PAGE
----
The Column Best in DFW Theater 2014

Val Kilmer Interview

 

 

 

Subscribe

 

exochi webdesign

Reviews for Current Shows

ANNIE ANNIE
(National Tour) Music by Charles Strouse, Lyrics by Martin Charnin, Book by Thomas Meehan Based on “Little Orphan Annie” by Permission of Tribune Content Agency, LLC 2014
Presented by AT&T Performing Arts Center
Runs through 7/5/2015

Reviewed by Genevieve Croft ,
Associate Critic for John Garcia's THE COLUMN

Premiering on Broadway in 1977, Annie is based on Harold Gray’s comic strip, Little Orphan Annie, a little red headed orphan and her adventures with dog Sandy, and benefactor, Oliver Warbucks. Little Orphan Annie inspired a weekly radio serial in 1930, and a popular film version in 1982, starring Broadway legends Carol Burnett, Bernadette Peters, and Tim Curry. In 2014, a dismal, loosely based adaptation of Annie starring Jaime Foxx, and Cameron Diaz introduced new audiences to Annie, in a modern re-telling of the story. Annie has also been integrated into other areas of pop culture. In one episode of the witty sitcom, Frasier, Frasier Crane anxiously awaits his turn for a caricature portrait of himself. In his haste, he insists a young girl take her incomplete portrait and leave. She ...

read the full review >


DIRTY DANCING THE MUSICAL DIRTY DANCING THE MUSICAL
(National Tour) Book by Eleanor Bergstein
Presented by Dallas Summer Musicals
Runs through 7/5/2015

Reviewed by John Garcia,
Senior Chief Critic/Editor/Founder for John Garcia's THE COLUMN

The creativity machine that vicissitudes motion pictures into stage musicals continues its metamorphosis, churning, whizzing, and cranking out each season at least two or three of this genre. The end result for them is quite vast in terms of artistry and the box office. Just this past season Broadway brought An American in Paris, which was one of the most artistically ravishing musicals transferred onto the stage that I have ever seen. When it comes to bringing celluloid to the stage boards, they can go down drastically different paths. They may not receive huzzahs from the critics, but the audiences flock to it regardless due to their love for that particular movie. Or it does receive critical praise, but suffers at the box office. Or they hit the gold mine when ...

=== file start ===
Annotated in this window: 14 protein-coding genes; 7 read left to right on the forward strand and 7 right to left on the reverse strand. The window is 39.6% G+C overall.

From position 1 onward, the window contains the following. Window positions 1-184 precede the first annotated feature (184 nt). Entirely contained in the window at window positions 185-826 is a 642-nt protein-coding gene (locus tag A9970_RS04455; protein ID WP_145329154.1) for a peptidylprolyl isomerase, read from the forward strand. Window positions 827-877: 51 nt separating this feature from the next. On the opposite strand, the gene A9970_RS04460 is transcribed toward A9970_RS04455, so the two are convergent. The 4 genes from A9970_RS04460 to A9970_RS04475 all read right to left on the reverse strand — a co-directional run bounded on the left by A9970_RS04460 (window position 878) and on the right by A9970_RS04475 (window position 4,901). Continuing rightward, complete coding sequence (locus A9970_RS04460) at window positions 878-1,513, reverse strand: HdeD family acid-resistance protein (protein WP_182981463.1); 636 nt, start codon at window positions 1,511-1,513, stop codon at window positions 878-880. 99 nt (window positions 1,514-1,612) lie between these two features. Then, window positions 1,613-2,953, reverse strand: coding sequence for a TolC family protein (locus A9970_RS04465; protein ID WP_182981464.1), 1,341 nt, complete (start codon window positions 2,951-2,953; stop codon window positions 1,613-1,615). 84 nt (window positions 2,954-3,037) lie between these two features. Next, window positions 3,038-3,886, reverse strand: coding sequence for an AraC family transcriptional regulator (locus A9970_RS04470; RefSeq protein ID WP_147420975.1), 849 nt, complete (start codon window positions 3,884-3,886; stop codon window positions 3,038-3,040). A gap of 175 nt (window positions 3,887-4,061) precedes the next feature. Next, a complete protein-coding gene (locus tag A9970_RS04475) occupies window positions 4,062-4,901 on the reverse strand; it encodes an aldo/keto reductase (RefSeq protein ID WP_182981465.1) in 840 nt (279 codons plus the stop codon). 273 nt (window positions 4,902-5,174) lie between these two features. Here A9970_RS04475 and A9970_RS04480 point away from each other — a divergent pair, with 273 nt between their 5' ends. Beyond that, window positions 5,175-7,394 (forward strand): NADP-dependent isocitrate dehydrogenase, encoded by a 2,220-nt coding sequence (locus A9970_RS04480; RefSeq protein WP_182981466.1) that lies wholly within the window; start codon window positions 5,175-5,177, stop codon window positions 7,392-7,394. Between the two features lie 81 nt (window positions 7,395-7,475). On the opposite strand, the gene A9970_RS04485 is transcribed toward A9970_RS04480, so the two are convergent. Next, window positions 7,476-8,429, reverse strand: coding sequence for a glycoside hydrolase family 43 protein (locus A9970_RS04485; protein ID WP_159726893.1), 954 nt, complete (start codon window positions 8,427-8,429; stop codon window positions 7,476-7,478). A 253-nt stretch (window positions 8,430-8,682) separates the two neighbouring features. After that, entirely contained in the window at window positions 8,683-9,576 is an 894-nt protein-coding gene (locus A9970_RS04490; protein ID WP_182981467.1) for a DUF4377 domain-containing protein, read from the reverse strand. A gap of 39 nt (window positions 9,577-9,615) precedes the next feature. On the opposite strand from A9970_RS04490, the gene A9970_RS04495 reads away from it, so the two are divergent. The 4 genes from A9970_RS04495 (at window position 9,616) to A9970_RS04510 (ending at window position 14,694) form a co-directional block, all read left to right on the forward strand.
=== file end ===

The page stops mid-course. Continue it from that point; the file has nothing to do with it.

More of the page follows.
read the full review >


MASS APPEAL MASS APPEAL
By Bill C. Davis
Presented by Circle Theatre
Runs through 7/18/2015

Reviewed by Charlie Bowles,
Associate Critic for John Garcia's THE COLUMN

Mass Appeal by Bill C. Davis is a play that appeals to people who have grown up in a church, which probably means most Americans. It doesn’t have to be a Catholic church, but knowing the social struggles that occur in church communities which spill over into a pastor’s office, and the humor those bring to the ministerial profession qualifies us to enjoy this comic look at Father Farley’s church.

Father Farley is a parish priest with a long history in his church. He knows what his parishioners want, what they’ll stand for, and how to herd them along the narrow path. His history with them makes him popular, but may hinder his ability to challenge their thinking and habits. One day, a young seminary student comes into his church, interrupts ...

read the full review >


AN AMERICAN IN PARIS- A NEW MUSICAL AN AMERICAN IN PARIS- A NEW MUSICAL
Music & Lyrics by George and Ira Gershwin, Book by Craig Lucas
Presented by Palace Theater, New York
Runs through 11/22/2015

Reviewed by John Garcia,
Senior Chief Critic/Editor/Founder for John Garcia's THE COLUMN

The 1951 MGM classic film An American in Paris (AAIP) is one of the very few movie musicals to take home the Academy Award for Best Picture, with a final tally of six golden statuettes.

It was originally a 1928 symphonic tone poem composed by Gershwin, He was inspired when he visited Paris in the 1920s.

The musical version of AAIP has a very (and I mean VERY) strong chance of taking back to the Palace Theater in June the Tony for Best Musical, and if it does, it will be the first musical that relies primarily on choreography to win since 2000 when Susan Stroman’s Contact took the prize.

All musicals have some semblance of dance, but a mere handful are mainly dance, such as Fosse, Jerome Robbins’ Broadway, and the aforementioned Contact. ...

read the full review >